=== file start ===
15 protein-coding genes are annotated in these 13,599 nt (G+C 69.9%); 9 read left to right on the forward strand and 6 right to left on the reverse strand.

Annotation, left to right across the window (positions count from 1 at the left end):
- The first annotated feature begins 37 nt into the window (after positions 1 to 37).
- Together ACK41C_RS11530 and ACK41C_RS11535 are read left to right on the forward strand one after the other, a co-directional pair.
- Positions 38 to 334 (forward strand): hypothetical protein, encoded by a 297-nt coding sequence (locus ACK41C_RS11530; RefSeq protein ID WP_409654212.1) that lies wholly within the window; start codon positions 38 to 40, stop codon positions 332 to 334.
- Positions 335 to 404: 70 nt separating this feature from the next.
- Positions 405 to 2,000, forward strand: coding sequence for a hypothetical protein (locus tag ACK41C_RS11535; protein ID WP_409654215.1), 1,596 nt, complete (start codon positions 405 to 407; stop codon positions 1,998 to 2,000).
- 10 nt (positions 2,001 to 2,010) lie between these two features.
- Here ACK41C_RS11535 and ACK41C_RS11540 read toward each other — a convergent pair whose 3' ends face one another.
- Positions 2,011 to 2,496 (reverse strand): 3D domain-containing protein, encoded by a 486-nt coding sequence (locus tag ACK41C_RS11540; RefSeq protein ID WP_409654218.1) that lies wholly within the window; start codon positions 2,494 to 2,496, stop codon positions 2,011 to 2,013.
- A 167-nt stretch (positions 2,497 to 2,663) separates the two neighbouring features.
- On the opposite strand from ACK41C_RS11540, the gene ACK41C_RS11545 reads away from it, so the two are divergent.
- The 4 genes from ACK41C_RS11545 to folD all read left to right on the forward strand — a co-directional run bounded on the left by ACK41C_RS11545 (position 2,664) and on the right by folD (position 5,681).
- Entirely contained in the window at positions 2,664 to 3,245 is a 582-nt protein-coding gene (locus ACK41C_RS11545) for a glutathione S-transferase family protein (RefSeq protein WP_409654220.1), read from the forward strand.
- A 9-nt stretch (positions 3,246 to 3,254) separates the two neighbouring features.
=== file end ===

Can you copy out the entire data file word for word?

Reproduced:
15 protein-coding genes are annotated in these 13,599 nt (G+C 69.9%); 9 read left to right on the forward strand and 6 right to left on the reverse strand.

Annotation, left to right across the window (positions count from 1 at the left end):
- The first annotated feature begins 37 nt into the window (after positions 1 to 37).
- Together ACK41C_RS11530 and ACK41C_RS11535 are read left to right on the forward strand one after the other, a co-directional pair.
- Positions 38 to 334 (forward strand): hypothetical protein, encoded by a 297-nt coding sequence (locus ACK41C_RS11530; RefSeq protein ID WP_409654212.1) that lies wholly within the window; start codon positions 38 to 40, stop codon positions 332 to 334.
- Positions 335 to 404: 70 nt separating this feature from the next.
- Positions 405 to 2,000, forward strand: coding sequence for a hypothetical protein (locus tag ACK41C_RS11535; protein ID WP_409654215.1), 1,596 nt, complete (start codon positions 405 to 407; stop codon positions 1,998 to 2,000).
- 10 nt (positions 2,001 to 2,010) lie between these two features.
- Here ACK41C_RS11535 and ACK41C_RS11540 read toward each other — a convergent pair whose 3' ends face one another.
- Positions 2,011 to 2,496 (reverse strand): 3D domain-containing protein, encoded by a 486-nt coding sequence (locus tag ACK41C_RS11540; RefSeq protein ID WP_409654218.1) that lies wholly within the window; start codon positions 2,494 to 2,496, stop codon positions 2,011 to 2,013.
- A 167-nt stretch (positions 2,497 to 2,663) separates the two neighbouring features.
- On the opposite strand from ACK41C_RS11540, the gene ACK41C_RS11545 reads away from it, so the two are divergent.
- The 4 genes from ACK41C_RS11545 to folD all read left to right on the forward strand — a co-directional run bounded on the left by ACK41C_RS11545 (position 2,664) and on the right by folD (position 5,681).
- Entirely contained in the window at positions 2,664 to 3,245 is a 582-nt protein-coding gene (locus ACK41C_RS11545) for a glutathione S-transferase family protein (RefSeq protein WP_409654220.1), read from the forward strand.
- A 9-nt stretch (positions 3,246 to 3,254) separates the two neighbouring features.